CoreLogic released a new analysis showing that U.S. homeowners with mortgages (roughly 63 percent of all homeowners) saw their equity increase by a total of $227 billion in Q3 2016 compared with the previous quarter, an increase of 3.1 percent. Additionally, 384,000 borrowers moved out of negative equity, increasing the percentage of homes with positive equity to 93.7 percent of all mortgaged properties, or approximately 47.9 million homes. Year over year, home equity grew by $726 billion, representing an increase of 10.8 percent in Q3 2016 compared with Q3 2015.
In Q3 2016, the total number of mortgaged residential properties with negative equity stood at 3.2 million, or 6.3 percent of all homes with a mortgage. This is a decrease of 10.7 percent quarter over quarter from 3.6 million homes, or 7.1 percent of mortgaged properties, in Q2 2016 and a decrease of 24.1 percent year over year from 4.2 million homes, or 8.4 percent of mortgaged properties, in Q3 2015.
Negative equity, often referred to as “underwater” or “upside down,” applies to borrowers who owe more on their mortgages than their homes are worth. Negative equity can occur because of a decline in home value, an increase in mortgage debt or a combination of both.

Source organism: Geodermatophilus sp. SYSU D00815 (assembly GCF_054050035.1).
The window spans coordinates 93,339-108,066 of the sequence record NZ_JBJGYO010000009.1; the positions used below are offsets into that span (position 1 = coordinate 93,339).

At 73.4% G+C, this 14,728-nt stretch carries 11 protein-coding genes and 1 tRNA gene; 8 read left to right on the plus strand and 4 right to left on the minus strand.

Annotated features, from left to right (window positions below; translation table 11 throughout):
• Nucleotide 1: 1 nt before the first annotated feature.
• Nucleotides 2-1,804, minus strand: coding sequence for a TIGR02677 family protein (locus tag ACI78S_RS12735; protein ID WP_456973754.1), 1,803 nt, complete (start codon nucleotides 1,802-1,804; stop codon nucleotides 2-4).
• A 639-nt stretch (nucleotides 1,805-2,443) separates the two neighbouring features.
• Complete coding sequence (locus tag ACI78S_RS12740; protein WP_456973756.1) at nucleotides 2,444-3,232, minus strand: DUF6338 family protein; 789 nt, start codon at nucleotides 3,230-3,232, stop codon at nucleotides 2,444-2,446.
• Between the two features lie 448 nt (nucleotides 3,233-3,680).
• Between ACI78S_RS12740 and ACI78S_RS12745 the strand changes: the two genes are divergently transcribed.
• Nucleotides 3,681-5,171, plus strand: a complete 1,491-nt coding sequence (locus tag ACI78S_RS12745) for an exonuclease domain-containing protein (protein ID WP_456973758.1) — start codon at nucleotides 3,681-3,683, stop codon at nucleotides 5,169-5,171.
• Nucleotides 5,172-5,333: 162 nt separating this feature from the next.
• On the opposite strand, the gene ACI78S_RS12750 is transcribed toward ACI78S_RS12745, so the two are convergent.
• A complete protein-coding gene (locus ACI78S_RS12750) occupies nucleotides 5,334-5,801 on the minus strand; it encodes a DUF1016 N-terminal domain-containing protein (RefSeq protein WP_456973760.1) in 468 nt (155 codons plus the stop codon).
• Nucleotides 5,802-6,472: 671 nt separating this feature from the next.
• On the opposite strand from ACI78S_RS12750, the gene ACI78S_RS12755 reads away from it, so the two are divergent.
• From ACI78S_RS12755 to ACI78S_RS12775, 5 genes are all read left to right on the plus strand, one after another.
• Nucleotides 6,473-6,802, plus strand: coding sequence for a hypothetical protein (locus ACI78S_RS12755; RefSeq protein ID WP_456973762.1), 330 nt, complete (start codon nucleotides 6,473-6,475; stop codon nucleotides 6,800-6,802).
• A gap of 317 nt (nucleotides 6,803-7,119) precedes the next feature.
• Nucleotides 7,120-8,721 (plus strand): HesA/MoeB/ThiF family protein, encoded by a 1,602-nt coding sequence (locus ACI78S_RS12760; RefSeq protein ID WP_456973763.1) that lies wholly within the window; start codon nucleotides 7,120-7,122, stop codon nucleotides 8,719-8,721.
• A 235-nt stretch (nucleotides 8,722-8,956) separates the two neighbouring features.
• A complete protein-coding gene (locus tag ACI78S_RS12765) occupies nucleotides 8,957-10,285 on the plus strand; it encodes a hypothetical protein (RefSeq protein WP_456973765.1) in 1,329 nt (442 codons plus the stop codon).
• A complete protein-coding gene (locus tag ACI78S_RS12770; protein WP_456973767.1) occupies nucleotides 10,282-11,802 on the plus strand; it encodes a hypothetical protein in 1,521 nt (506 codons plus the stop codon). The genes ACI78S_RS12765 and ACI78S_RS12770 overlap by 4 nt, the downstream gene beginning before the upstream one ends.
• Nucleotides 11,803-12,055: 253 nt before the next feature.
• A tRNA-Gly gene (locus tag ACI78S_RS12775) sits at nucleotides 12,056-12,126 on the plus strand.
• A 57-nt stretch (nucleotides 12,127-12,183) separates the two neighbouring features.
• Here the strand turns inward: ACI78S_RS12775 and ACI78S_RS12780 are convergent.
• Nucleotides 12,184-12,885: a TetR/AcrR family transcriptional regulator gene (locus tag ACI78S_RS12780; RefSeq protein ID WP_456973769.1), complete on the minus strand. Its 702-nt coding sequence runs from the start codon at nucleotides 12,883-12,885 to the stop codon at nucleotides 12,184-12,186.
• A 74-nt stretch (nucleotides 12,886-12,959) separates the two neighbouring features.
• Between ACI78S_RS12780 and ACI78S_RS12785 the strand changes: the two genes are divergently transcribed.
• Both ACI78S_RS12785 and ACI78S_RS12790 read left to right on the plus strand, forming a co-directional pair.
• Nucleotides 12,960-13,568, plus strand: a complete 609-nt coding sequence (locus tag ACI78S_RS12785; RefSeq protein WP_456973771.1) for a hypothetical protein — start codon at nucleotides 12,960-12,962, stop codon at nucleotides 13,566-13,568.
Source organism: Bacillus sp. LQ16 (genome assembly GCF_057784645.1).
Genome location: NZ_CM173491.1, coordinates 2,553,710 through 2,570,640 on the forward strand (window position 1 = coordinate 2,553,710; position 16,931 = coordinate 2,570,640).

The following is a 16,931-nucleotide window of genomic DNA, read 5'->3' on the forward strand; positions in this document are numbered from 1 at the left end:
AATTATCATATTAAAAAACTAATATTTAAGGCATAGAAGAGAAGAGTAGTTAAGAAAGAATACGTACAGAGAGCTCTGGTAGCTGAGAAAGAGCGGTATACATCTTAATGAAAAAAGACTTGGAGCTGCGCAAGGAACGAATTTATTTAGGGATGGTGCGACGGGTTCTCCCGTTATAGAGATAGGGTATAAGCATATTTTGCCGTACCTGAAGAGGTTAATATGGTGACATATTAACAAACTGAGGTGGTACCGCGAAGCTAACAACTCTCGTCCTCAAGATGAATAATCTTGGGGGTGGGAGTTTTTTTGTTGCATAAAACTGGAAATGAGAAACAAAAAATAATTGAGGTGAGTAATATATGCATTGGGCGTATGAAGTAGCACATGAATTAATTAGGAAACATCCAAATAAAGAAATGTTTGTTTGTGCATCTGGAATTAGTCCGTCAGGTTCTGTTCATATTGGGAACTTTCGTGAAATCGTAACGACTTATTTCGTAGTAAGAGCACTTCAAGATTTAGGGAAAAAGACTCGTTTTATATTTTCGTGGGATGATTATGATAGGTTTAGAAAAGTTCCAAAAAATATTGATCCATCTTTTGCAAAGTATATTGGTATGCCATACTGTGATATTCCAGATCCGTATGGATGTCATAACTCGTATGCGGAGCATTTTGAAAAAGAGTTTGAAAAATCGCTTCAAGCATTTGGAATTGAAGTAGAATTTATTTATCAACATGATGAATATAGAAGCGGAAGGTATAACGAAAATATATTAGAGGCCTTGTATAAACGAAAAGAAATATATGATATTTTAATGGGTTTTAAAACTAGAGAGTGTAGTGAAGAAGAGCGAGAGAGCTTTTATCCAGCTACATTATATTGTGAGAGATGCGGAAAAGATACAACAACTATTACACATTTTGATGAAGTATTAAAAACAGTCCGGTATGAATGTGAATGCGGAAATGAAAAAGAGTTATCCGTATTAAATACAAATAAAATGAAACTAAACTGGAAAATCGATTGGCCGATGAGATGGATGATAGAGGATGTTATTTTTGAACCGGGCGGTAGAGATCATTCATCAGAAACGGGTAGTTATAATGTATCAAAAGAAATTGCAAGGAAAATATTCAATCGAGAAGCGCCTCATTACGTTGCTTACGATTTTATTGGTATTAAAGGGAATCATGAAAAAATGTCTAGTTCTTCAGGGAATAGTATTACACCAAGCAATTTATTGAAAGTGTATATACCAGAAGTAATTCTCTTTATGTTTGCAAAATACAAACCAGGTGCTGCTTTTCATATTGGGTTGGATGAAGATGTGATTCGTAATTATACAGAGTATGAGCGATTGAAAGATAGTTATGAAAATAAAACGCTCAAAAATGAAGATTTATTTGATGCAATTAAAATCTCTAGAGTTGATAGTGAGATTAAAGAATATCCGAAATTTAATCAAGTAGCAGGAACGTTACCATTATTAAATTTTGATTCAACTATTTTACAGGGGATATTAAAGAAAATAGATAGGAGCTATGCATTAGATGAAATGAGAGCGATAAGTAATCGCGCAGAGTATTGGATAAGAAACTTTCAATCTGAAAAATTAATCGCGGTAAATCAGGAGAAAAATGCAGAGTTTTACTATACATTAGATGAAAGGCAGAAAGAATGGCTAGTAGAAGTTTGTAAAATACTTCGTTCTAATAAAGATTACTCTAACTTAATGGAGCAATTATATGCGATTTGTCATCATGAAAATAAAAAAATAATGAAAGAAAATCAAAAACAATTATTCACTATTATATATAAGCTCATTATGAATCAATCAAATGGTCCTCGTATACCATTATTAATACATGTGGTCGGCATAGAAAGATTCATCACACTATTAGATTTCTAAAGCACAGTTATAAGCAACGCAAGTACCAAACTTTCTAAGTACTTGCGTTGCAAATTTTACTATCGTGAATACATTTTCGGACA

Negative equity peaked at 26 percent of mortgaged residential properties in Q4 2009, based on CoreLogic negative equity data, which goes back to Q3 2009.
The national aggregate value of negative equity was about $282 billion at the end of Q3 2016, decreasing approximately $2.1 billion, or 0.8 percent, from $284 billion in Q2 2016, and decreasing year over year about $25 billion, or 8.2 percent, from nearly $307 billion in Q3 2015.
“Home equity rose by $12,500 for the average homeowner over the last four quarters,” said Dr. Frank Nothaft, chief economist for CoreLogic. “There was wide geographic variation with homeowners in California, Oregon and Washington gaining an average of at least $25,000 in home equity wealth, while owners in Alaska, North Dakota and Connecticut had small declines, on average.”
“Price appreciation is the main ingredient for home equity wealth creation, and home prices rose 5.8 percent in the year ending September 2016 according to the CoreLogic Home Price Index,” said Anand Nallathambi, president and CEO of CoreLogic. “Paydown of principal is the second key component of equity building. Many homeowners have refinanced into shorter-term loans, such as a 15-year loan, and by doing so, they have significantly fewer mortgage payments and are able to build equity wealth faster.”